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Skill Acquisition during Higher Education

Faculty of Social Sciences

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Prof E. Del Bono , Dr A. Holford No more applications being accepted Funded PhD Project (Students Worldwide)

About the Project

Whether a university degree provides the skills required by a rapidly changing labour market is a very open question. Technological advances are generating sweeping changes to traditional job tasks, with evidence of an increasing demand for, and increasing return to, a wide range of non-cognitive skills (Deming 2017, Edin et al. 2017). These concerns are not new, and for the past few years an important theme in the UK Higher Education sector has been the development of strategies to improve the ‘employability’ of graduates. This is perhaps best represented by efforts to encourage and recognize participation in extra-curricular activities, such as work placements, volunteering, or engagement in competitive sports. The rationale is that these activities may not only enhance students’ experience while at university but also empower them with a set of skills that employers increasingly value in the labour market, such as the ability to negotiate or to perform well in a team environment.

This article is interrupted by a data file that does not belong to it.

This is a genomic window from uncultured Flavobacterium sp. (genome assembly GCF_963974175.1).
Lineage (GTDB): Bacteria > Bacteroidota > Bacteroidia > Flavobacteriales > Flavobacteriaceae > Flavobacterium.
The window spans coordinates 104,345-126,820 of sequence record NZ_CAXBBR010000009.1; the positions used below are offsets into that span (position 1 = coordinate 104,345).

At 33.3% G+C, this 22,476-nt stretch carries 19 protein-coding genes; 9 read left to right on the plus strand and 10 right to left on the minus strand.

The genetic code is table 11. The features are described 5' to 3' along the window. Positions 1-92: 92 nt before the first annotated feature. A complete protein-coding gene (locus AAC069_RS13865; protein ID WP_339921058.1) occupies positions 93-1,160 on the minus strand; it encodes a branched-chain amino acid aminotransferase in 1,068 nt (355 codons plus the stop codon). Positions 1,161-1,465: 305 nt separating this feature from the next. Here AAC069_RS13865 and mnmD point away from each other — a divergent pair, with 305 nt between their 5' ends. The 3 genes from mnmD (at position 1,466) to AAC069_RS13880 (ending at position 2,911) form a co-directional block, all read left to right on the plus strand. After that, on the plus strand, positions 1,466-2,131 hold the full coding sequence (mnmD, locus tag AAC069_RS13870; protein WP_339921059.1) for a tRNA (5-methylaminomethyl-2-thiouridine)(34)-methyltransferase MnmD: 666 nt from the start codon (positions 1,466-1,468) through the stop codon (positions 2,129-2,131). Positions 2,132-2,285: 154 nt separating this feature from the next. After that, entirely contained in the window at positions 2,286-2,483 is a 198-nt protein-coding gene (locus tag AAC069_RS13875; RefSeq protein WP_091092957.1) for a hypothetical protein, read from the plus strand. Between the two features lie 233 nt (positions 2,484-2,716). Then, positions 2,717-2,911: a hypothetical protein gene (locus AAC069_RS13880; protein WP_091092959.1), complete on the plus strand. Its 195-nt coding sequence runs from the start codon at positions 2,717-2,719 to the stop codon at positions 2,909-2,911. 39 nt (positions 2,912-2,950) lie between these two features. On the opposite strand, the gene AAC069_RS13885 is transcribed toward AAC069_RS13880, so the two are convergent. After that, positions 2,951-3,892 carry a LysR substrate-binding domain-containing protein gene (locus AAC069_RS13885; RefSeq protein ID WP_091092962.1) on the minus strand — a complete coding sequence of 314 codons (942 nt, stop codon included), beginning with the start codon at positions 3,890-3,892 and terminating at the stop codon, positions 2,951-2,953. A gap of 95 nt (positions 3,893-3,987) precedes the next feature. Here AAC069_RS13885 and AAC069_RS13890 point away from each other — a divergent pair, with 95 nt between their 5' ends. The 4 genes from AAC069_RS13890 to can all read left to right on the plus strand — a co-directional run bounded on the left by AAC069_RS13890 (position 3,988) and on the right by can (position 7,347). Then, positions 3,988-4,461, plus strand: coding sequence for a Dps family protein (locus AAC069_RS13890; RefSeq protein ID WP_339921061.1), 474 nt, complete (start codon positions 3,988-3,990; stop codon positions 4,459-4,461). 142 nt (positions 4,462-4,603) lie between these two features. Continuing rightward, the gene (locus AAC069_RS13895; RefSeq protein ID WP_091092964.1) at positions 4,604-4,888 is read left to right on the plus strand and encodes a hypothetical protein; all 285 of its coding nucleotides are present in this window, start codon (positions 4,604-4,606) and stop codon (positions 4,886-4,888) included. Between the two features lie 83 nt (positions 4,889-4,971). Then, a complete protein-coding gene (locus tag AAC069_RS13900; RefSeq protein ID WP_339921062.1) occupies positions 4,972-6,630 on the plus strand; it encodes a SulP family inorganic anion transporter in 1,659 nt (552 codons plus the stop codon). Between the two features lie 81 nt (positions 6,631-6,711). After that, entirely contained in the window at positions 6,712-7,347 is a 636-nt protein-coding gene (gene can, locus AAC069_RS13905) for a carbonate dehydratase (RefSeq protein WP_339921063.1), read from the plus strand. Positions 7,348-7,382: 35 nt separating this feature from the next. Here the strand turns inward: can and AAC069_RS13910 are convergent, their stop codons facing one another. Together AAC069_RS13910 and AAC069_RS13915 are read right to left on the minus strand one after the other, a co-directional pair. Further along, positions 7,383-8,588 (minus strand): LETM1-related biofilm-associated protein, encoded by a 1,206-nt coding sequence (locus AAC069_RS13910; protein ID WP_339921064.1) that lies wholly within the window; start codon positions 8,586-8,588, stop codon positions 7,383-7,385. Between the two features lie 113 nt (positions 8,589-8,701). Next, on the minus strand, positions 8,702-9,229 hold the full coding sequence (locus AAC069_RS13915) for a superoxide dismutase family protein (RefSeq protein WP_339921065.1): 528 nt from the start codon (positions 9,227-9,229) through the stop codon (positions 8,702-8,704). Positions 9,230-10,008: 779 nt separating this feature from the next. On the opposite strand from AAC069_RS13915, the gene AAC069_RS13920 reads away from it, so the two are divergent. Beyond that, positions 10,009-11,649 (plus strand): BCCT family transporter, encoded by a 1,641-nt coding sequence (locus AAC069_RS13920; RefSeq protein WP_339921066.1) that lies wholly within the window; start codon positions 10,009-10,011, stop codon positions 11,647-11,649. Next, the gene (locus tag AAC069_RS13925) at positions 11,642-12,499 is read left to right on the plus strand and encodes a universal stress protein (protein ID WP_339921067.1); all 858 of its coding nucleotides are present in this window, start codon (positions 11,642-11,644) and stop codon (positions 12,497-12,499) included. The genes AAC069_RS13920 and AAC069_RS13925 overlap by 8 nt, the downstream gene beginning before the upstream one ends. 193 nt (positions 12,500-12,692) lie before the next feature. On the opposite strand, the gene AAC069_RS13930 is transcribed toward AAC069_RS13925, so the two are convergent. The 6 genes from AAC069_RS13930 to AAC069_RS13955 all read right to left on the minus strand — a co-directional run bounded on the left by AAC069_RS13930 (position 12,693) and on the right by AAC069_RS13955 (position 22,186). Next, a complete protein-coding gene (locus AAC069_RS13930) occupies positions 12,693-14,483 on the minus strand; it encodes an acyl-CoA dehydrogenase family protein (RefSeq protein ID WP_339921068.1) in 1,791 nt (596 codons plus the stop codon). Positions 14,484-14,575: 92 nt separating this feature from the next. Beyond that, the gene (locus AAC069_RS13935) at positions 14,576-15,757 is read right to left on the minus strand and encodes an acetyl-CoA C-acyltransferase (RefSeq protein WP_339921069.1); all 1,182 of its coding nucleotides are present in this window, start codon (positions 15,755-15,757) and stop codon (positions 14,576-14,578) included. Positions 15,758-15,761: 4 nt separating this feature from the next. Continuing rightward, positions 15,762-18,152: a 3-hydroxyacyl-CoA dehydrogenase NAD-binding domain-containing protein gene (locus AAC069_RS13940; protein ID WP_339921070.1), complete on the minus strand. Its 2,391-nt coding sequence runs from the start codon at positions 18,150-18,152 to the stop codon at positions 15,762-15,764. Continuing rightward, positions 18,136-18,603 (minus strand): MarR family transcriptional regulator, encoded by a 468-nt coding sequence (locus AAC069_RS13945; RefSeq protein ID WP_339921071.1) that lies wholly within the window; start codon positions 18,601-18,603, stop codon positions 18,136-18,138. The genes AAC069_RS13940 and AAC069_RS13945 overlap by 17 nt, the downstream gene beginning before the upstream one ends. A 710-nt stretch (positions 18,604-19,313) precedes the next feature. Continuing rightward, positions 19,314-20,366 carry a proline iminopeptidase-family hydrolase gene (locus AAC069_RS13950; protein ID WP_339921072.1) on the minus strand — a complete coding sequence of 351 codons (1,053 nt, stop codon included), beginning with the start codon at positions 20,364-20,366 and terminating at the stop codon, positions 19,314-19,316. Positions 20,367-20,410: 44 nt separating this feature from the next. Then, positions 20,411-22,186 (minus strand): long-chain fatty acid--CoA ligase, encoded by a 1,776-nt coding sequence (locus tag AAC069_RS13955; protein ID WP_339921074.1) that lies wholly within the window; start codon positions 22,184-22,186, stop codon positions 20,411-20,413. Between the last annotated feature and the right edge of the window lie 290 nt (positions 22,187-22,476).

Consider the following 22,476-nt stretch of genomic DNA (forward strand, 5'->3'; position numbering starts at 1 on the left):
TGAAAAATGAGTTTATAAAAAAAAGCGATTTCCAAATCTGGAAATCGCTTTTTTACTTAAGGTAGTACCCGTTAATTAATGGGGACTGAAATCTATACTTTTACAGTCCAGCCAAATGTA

Yet, we still know very little about what students think about the value of these activities in terms of employability and earnings and whether there is significant variation in these beliefs according to students’ family background and other individual characteristics. In a recent study, we exploit new data collected from a cohort of undergraduate students at a UK Higher Education institution (the BOOST2018 study) to show how expected returns to investment in extra-curricular activities inform students’ time allocation choices during undergraduate studies (Delavande et al., 2020). Interestingly, we also uncover important differences in these expected returns by ethnicity, with BAME students perceiving lower returns to work experience and other types of extra-curricular activities as compared to their white British colleagues. It is however still unclear whether the differences we document are driven by the presence of labour market constraints, which may reduce access to certain types of activities for some groups of the population, or lack of information about the true return to these activities. Indeed, with few exceptions (Persico et al. 2004, Lechner and Downward 2017, Saniter and Siedler 2014), there is little proof that participation in extra-curricular activities while at university leads to improved employability upon graduation, or if the returns vary with socio-economic background or ethnicity, for example. It is also unclear to what extent students have a good understanding of the type of employability skills mostly sought after by prospective employer, or whether they these beliefs are updated upon entering the labour market.

Funding Notes

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